It could be native to the West Indies, but its exact origin is unknown due to widespread cultivation. Common names for this species include poinciana, peacock flower, red bird of paradise, Mexican bird of paradise, dwarf poinciana, pride of Barbados, flos pavonis,
and flamboyant-de-jardin
. — Source: Wikipedia

Flower Associations   Leave a comment

Cactus Flower — Photo-Artistry by kenne

Everyone has many associations with a flower — 

the idea of flowers. You put out your hand to touch

the flower — lean forward to smell it — maybe

touch it with your lips almost without thinking —

or give it to someone to please them. 

Still — in a way — nobody sees a flower —

really — it is so small . . .

 

So I said to myself — I’ll paint what I see —

what the flower is to me but I’ll paint it big and

they will be surprised into taking time to look at it —

I will make even busy New Yorkers take time

to see what I see of flowers.

— Georgia O’Keeffe

Ciénega Creek — Photo Essay   Leave a comment

Hiking the Ciénega Creek Trail with Friend,Tom Markey — Images by kenne
(Click on Any Image for Larger View with Descriptions In a Slideshow Formate.)

Ciénega Creek Trail (English: “Hundred Springs Creek” or “Marsh Creek”) is an intermittent stream located within the Cienega Creek Natural Preserve, and is one of the most intact riparian corridors left in the state, represents one of the last perennial streams in southeastern Arizona. It originates in the Canelo Hills and continues northwest about 50 miles (80 km) to an area just outside Tucson, where it becomes known as Pantano Wash. Pantano Wash continues through Tucson and eventually connects with the Rillito River.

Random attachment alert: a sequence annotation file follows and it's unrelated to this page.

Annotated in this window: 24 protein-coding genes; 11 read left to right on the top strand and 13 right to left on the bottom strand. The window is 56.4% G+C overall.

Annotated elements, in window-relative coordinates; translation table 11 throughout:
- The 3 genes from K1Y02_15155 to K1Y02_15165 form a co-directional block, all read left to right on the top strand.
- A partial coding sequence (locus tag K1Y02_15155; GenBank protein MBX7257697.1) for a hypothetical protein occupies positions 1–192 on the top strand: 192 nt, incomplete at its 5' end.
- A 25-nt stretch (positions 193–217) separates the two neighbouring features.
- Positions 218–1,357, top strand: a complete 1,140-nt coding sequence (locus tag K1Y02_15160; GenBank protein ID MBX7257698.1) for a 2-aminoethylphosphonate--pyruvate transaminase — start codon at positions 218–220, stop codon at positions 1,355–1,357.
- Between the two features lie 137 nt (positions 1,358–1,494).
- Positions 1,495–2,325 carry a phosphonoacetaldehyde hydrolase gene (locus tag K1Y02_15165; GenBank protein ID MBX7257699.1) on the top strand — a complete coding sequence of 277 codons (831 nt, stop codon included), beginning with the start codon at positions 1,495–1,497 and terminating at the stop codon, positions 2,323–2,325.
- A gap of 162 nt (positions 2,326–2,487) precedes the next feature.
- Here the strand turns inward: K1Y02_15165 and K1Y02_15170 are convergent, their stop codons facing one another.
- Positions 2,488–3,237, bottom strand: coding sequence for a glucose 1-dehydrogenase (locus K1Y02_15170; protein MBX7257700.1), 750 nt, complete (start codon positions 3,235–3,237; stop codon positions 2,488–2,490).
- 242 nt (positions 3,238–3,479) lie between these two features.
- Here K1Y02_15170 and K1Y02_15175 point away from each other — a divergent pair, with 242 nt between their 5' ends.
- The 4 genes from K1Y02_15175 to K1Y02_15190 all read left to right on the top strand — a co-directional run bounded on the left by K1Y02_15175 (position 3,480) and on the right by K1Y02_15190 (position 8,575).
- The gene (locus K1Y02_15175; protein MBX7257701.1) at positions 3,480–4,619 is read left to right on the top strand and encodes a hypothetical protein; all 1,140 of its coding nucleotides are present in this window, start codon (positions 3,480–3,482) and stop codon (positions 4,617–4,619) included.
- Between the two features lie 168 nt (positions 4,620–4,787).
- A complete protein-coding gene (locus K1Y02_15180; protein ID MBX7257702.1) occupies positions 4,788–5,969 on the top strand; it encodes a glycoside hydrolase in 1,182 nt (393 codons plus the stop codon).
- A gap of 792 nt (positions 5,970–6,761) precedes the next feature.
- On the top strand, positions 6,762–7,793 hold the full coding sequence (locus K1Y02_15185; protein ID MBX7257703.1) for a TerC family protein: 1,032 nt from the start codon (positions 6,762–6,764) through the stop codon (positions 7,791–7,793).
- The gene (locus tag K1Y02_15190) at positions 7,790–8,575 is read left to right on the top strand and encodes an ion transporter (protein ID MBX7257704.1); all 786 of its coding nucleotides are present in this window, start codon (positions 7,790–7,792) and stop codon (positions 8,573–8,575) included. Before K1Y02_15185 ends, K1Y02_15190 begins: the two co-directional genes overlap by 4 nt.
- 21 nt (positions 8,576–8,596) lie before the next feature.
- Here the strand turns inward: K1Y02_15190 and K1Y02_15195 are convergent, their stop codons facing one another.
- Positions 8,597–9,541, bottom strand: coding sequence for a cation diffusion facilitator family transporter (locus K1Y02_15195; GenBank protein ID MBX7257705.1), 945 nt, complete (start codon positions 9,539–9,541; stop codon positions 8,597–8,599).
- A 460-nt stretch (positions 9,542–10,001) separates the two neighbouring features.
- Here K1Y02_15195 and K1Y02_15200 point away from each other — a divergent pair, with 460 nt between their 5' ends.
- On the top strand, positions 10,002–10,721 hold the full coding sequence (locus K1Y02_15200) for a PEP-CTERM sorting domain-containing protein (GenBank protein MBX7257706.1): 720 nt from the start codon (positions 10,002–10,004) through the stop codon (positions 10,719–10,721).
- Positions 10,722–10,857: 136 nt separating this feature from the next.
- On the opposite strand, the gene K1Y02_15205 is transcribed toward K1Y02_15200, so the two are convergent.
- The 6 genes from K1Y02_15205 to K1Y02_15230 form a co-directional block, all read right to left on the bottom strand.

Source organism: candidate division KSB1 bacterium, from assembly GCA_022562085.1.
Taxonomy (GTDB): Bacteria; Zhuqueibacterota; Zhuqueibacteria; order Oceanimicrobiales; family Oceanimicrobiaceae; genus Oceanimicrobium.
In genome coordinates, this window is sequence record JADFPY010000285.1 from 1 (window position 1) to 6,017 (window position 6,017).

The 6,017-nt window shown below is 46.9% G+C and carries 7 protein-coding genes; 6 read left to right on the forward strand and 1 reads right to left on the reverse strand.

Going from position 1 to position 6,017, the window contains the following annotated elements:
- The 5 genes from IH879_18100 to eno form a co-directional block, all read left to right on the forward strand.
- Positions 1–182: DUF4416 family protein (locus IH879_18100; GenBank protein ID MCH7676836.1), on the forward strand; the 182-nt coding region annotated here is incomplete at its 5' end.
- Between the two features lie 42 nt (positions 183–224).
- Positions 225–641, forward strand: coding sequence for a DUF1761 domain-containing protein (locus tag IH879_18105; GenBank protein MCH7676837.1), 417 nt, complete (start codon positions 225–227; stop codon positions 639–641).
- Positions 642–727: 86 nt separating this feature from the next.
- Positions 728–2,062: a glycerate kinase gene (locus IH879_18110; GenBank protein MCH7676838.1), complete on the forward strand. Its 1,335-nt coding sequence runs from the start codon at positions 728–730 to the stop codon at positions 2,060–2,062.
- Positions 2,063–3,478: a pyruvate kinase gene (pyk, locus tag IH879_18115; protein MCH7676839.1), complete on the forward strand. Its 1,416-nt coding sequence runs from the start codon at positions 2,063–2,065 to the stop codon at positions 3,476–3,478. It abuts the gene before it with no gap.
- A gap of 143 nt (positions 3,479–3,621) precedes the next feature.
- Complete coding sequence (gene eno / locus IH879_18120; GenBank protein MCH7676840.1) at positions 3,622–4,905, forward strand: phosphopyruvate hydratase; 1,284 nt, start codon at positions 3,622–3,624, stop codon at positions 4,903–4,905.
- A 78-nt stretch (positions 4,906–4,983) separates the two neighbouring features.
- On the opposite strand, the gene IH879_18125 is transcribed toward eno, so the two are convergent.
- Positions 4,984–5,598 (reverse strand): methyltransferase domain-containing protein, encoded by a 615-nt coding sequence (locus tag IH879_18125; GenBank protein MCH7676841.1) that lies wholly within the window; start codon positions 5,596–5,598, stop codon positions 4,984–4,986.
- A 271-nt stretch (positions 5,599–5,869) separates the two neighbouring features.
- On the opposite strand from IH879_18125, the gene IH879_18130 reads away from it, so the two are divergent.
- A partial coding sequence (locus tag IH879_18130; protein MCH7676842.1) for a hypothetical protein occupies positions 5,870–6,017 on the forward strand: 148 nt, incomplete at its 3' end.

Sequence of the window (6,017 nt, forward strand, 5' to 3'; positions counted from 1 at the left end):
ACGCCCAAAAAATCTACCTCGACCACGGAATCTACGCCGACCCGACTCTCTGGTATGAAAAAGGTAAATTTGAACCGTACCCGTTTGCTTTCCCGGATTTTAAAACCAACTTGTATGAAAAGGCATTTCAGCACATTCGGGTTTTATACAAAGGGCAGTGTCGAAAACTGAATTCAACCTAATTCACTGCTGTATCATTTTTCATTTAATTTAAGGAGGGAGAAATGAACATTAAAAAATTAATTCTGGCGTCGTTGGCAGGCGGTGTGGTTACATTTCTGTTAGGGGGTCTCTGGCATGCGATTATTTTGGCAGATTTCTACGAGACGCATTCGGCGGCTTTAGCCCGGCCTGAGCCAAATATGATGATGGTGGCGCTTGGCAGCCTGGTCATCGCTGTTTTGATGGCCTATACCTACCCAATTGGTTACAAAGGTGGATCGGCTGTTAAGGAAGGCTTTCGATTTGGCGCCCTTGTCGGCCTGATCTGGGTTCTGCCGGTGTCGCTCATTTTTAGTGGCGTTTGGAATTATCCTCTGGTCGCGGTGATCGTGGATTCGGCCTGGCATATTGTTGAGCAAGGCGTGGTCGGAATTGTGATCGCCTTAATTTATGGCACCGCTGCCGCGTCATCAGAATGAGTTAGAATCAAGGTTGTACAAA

Gila Topminnow, once the most widespread fish in the Gila River basin (including Santa Cruz River), the Gila topminnow now claims Cienega Creek as its last stronghold in the United States. This guppy-like fish is good at thriving in less than ideal water conditions and loves to feast on mosquito larva. — Source: Pima County

Tucson Mountains Panorama   2 comments

Tucson Mountains West of Tucson, Arizona — Panorama by kenne

“Afoot and lighthearted I take to the open road, healthy, free, the world before me.”

― Walt Whitman

Life Springs Eternal   Leave a comment

Life Springs Eternal – New Life in the Presence of Death — Image by kenne

There are signs of life and death all around

that have evolved throughout all existence

towards a collective mitigation of existential

and catastrophic risks yet only in the present does

the proliferation of life affirms and consciously evolves.

— kenne

 

Tarantula Hawk   4 comments

Tarantula Hawk Near Cienega Creek — Images by kenne

As you can see, a tarantula hawk is not a hawk, but is a spider wasp (Pompilidae) that preys on tarantulas.
Tarantula hawks belong to any of the many species in the genera Pepsis and Hemipepsis. They are one of the
largest parasitoid wasps, using their sting to paralyze their prey before dragging it to a brood nest as living
food; a single egg is laid on the prey, hatching to a larva which eats the still-living prey.
Source: Wikipedi
a

Corral Fence Line Art   1 comment

Corral Fence Line — Photo-Artistry by kenne

“One final paragraph of advice: do not burn yourselves out. Be as I am – a reluctant enthusiast….a part-time crusader,
a half-hearted fanatic. Save the other half of yourselves and your lives for pleasure and adventure. It is not enough to fight
for the land; it is even more important to enjoy it. While you can. While it’s still here
.” 

— Edward Abbey